The solution to reclaim these lost middle moments is by creating rituals. Every culture on earth uses rituals to transfer information and encode behaviors that are deemed important. Personal rituals can help you build a better pattern for handling everything from how you wake up to how you work.

Unfortunately, when most people see rituals, they see pointless superstitions. Indeed, many rituals are based on a primitive understanding of the world. But by building personal rituals, you get to encode the behaviors you feel are important and cut out the wasted middle moments.

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Program Your Own Algorithms

Another way of viewing rituals is by seeing them as computer algorithms. An algorithm is a set of instructions that is repeated to get a result.

Some algorithms are highly efficient, sorting or searching millions of pieces of data in a few seconds. Other algorithms are bulky and awkward, taking hours to do the same task.

By forming rituals, you are building algorithms for your behavior. Take the delayed and painful pattern of waking up, debating whether to sleep in for another two minutes, hitting the snooze button, repeat until almost late for work. This could be reprogrammed to get out of bed immediately, without debating your decision.

How to Form a Ritual

I’ve set up personal rituals for myself for handling e-mail, waking up each morning, writing articles, and reading books. Far from making me inflexible, these rituals give me a useful default pattern that works best 99% of the time. Whenever my current ritual won’t work, I’m always free to stop using it.

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Forming a ritual isn’t too difficult, and the same principles for changing habits apply:

  1. Write out your sequence of behavior. I suggest starting with a simple ritual of only 3-4 steps maximum. Wait until you’ve established a ritual before you try to add new steps.
  2. Commit to following your ritual for thirty days. This step will take the idea and condition it into your nervous system as a habit.
  3. Define a clear trigger. When does your ritual start? A ritual to wake up is easy—the sound of your alarm clock will work. As for what triggers you to go to the gym, read a book or answer e-mail—you’ll have to decide.
  4. Tweak the Pattern. Your algorithm probably won’t be perfectly efficient the first time. Making a few tweaks after the first 30-day trial can make your ritual more useful.

Ways to Use a Ritual

Based on the above ideas, here are some ways you could implement your own rituals:

1. Waking Up

Set up a morning ritual for when you wake up and the next few things you do immediately afterward. To combat the grogginess after immediately waking up, my solution is to do a few pushups right after getting out of bed. After that, I sneak in ninety minutes of reading before getting ready for morning classes.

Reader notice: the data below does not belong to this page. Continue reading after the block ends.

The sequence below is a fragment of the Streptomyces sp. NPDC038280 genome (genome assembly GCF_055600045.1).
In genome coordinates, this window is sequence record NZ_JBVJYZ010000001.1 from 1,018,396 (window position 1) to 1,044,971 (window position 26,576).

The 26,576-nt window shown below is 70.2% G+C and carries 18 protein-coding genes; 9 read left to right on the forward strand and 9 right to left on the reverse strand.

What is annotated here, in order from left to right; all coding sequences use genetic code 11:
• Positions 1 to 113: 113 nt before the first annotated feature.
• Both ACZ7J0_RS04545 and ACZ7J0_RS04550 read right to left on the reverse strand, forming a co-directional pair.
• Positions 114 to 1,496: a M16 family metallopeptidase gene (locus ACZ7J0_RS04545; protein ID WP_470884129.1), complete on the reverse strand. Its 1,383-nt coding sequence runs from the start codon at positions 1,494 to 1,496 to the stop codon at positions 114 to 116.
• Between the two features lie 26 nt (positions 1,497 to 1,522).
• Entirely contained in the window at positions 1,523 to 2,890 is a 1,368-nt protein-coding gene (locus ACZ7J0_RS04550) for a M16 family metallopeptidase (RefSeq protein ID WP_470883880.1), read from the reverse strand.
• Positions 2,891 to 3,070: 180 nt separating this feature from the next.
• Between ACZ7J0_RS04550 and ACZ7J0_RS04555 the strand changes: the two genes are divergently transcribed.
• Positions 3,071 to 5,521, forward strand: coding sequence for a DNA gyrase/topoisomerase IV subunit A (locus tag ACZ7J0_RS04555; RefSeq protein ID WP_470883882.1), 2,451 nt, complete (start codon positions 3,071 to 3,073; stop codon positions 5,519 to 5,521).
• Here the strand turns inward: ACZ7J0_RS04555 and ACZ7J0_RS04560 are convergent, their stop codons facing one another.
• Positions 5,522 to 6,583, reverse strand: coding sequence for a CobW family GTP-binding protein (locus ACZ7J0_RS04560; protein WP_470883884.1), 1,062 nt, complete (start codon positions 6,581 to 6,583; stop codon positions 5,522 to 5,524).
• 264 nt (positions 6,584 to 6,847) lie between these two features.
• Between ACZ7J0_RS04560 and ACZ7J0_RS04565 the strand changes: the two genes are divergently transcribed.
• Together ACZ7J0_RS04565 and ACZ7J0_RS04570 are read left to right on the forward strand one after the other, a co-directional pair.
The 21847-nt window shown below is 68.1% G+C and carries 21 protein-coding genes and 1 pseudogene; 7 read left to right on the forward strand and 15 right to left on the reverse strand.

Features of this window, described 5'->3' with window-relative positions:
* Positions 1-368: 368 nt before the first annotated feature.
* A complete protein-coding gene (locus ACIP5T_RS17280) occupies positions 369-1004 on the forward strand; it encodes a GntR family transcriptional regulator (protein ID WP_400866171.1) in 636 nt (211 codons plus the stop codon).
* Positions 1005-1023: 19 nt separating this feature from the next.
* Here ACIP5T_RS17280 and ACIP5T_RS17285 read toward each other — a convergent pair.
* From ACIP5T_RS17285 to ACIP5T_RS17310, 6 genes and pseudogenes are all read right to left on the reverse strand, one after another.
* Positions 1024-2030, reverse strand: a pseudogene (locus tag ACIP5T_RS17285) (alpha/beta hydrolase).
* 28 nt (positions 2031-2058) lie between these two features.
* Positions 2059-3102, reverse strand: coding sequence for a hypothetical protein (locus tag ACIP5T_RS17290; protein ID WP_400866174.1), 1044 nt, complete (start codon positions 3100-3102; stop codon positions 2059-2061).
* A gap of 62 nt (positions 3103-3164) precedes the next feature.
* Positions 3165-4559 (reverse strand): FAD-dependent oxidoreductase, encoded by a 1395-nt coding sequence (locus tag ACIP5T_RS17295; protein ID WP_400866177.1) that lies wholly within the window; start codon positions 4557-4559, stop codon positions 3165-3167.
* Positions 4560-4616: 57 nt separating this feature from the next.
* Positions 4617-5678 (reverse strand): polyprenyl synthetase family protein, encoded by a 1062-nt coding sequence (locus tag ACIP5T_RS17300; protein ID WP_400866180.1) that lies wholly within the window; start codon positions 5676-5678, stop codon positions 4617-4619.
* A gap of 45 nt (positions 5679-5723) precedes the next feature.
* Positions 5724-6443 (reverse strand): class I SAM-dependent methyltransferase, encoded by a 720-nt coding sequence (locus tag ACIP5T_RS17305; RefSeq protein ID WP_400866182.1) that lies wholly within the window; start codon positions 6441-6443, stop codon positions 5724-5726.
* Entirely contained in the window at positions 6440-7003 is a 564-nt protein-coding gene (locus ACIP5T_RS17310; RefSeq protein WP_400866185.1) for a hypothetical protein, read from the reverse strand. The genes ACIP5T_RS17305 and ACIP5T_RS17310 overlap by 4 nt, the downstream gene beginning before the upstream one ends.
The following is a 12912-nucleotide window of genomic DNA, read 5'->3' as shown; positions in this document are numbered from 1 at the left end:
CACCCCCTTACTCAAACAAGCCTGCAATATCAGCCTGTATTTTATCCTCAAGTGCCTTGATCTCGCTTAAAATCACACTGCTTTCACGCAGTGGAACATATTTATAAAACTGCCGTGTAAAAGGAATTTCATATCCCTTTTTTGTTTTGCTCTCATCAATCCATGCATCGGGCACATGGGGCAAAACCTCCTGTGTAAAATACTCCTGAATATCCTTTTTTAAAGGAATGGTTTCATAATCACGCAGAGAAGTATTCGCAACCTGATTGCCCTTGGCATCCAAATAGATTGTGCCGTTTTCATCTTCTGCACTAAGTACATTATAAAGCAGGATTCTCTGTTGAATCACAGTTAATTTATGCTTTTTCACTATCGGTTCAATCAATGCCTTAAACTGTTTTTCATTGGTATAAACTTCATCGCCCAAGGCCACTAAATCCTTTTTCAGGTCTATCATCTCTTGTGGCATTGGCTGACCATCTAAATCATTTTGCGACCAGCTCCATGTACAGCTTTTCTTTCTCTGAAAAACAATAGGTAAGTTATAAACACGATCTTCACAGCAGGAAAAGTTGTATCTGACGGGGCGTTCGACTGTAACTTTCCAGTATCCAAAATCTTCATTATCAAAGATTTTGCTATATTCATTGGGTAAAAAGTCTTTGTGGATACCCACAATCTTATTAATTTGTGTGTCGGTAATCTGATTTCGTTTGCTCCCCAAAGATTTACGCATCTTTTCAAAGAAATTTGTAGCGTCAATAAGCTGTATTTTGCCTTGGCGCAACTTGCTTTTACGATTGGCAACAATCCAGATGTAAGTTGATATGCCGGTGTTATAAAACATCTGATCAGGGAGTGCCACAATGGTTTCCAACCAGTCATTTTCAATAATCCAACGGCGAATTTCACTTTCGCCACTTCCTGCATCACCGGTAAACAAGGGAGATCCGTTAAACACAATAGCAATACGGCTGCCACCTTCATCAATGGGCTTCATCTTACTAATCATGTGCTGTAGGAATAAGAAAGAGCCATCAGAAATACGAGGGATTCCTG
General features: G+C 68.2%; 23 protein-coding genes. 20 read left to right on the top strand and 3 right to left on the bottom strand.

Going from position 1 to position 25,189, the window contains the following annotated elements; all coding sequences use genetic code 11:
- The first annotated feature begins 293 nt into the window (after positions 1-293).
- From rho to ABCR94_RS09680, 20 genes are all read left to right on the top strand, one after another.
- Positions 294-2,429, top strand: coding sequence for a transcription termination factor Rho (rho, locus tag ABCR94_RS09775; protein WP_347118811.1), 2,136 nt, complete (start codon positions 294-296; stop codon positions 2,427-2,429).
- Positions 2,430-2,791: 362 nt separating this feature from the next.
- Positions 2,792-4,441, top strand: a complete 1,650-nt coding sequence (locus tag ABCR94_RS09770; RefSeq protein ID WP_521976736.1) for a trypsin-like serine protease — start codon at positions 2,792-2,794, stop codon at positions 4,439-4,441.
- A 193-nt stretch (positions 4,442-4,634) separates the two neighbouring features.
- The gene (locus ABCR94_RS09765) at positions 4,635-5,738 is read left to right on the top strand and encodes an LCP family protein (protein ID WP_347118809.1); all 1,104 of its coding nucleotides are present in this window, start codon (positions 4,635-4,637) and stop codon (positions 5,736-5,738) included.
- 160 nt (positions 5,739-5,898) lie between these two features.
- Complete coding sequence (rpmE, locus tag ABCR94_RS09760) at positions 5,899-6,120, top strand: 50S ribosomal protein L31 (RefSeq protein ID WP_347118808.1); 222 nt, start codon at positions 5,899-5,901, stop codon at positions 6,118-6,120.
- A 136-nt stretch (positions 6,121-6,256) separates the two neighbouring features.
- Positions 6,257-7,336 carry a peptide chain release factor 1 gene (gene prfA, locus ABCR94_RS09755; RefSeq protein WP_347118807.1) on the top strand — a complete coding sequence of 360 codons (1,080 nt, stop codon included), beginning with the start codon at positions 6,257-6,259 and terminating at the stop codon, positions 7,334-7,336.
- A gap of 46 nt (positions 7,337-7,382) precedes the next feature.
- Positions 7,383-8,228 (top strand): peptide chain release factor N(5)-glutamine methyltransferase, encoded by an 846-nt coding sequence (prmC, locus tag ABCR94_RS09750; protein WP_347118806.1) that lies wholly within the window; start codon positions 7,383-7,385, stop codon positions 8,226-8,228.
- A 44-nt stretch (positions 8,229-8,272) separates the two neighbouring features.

2. Web Usage

How often do you answer e-mail, look at Google Reader, or check Facebook each day? I found by taking all my daily internet needs and compressing them into one, highly-efficient ritual, I was able to cut off 75% of my web time without losing any communication.

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3. Reading

How much time do you get to read books? If your library isn’t as large as you’d like, you might want to consider the rituals you use for reading. Programming a few steps to trigger yourself to read instead of watching television or during a break in your day can chew through dozens of books each year.

4. Friendliness

Rituals can also help with communication. Set up a ritual of starting a conversation when you have opportunities to meet people.

5. Working

One of the hardest barriers when overcoming procrastination is building up a concentrated flow. Building those steps into a ritual can allow you to quickly start working or continue working after an interruption.

6. Going to the gym

If exercising is a struggle, encoding a ritual can remove a lot of the difficulty. Set up a quick ritual for going to exercise right after work or when you wake up.

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7. Exercise

Even within your workouts, you can have rituals. Spacing the time between runs or reps with a certain number of breaths can remove the guesswork. Forming a ritual of doing certain exercises in a particular order can save time.

8. Sleeping

Form a calming ritual in the last 30-60 minutes of your day before you go to bed. This will help slow yourself down and make falling asleep much easier. Especially if you plan to get up full of energy in the morning, it will help if you remove insomnia.

8. Weekly Reviews

The weekly review is a big part of the GTD system. By making a simple ritual checklist for my weekly review, I can get the most out of this exercise in less time. Originally, I did holistic reviews where I wrote my thoughts on the week and progress as a whole. Now, I narrow my focus toward specific plans, ideas, and measurements.

Final Thoughts

We all want to be productive. But time wasters, procrastination, and laziness sometimes get the better of us. If you’re facing such difficulties, don’t be afraid to make use of these rituals to help you conquer them.

More Tips to Conquer Time Wasters and Procrastination

 

Featured photo credit: RODOLFO BARRETO via unsplash.com